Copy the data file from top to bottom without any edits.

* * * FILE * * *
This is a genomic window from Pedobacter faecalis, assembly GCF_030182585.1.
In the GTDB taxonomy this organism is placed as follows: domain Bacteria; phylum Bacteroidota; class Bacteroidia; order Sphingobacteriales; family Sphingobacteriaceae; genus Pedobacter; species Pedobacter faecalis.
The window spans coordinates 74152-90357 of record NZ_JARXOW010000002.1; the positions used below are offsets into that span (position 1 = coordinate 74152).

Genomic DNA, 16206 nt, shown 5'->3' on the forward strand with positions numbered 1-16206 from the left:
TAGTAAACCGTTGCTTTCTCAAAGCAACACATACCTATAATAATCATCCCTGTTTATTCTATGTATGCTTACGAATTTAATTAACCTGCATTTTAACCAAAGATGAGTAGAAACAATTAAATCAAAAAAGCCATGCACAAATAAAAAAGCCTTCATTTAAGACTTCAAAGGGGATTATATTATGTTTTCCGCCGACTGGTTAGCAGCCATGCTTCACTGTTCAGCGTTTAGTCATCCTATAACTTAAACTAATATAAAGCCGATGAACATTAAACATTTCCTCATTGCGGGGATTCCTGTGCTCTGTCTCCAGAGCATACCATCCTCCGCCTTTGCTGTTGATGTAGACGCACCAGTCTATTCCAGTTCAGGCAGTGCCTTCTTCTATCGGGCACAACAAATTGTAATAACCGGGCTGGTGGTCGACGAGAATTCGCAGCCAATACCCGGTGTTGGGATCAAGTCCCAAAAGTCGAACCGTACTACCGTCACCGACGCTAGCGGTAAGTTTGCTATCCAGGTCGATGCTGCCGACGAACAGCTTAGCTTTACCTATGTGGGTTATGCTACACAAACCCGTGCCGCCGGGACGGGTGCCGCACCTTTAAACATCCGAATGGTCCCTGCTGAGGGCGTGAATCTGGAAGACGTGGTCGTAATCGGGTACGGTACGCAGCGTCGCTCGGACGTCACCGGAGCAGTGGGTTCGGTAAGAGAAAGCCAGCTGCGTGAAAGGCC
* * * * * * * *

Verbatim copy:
This is a genomic window from Pedobacter faecalis, assembly GCF_030182585.1.
In the GTDB taxonomy this organism is placed as follows: domain Bacteria; phylum Bacteroidota; class Bacteroidia; order Sphingobacteriales; family Sphingobacteriaceae; genus Pedobacter; species Pedobacter faecalis.
The window spans coordinates 74152-90357 of record NZ_JARXOW010000002.1; the positions used below are offsets into that span (position 1 = coordinate 74152).

Genomic DNA, 16206 nt, shown 5'->3' on the forward strand with positions numbered 1-16206 from the left:
TAGTAAACCGTTGCTTTCTCAAAGCAACACATACCTATAATAATCATCCCTGTTTATTCTATGTATGCTTACGAATTTAATTAACCTGCATTTTAACCAAAGATGAGTAGAAACAATTAAATCAAAAAAGCCATGCACAAATAAAAAAGCCTTCATTTAAGACTTCAAAGGGGATTATATTATGTTTTCCGCCGACTGGTTAGCAGCCATGCTTCACTGTTCAGCGTTTAGTCATCCTATAACTTAAACTAATATAAAGCCGATGAACATTAAACATTTCCTCATTGCGGGGATTCCTGTGCTCTGTCTCCAGAGCATACCATCCTCCGCCTTTGCTGTTGATGTAGACGCACCAGTCTATTCCAGTTCAGGCAGTGCCTTCTTCTATCGGGCACAACAAATTGTAATAACCGGGCTGGTGGTCGACGAGAATTCGCAGCCAATACCCGGTGTTGGGATCAAGTCCCAAAAGTCGAACCGTACTACCGTCACCGACGCTAGCGGTAAGTTTGCTATCCAGGTCGATGCTGCCGACGAACAGCTTAGCTTTACCTATGTGGGTTATGCTACACAAACCCGTGCCGCCGGGACGGGTGCCGCACCTTTAAACATCCGAATGGTCCCTGCTGAGGGCGTGAATCTGGAAGACGTGGTCGTAATCGGGTACGGTACGCAGCGTCGCTCGGACGTCACCGGAGCAGTGGGTTCGGTAAGAGAAAGCCAGCTGCGTGAAAGGCC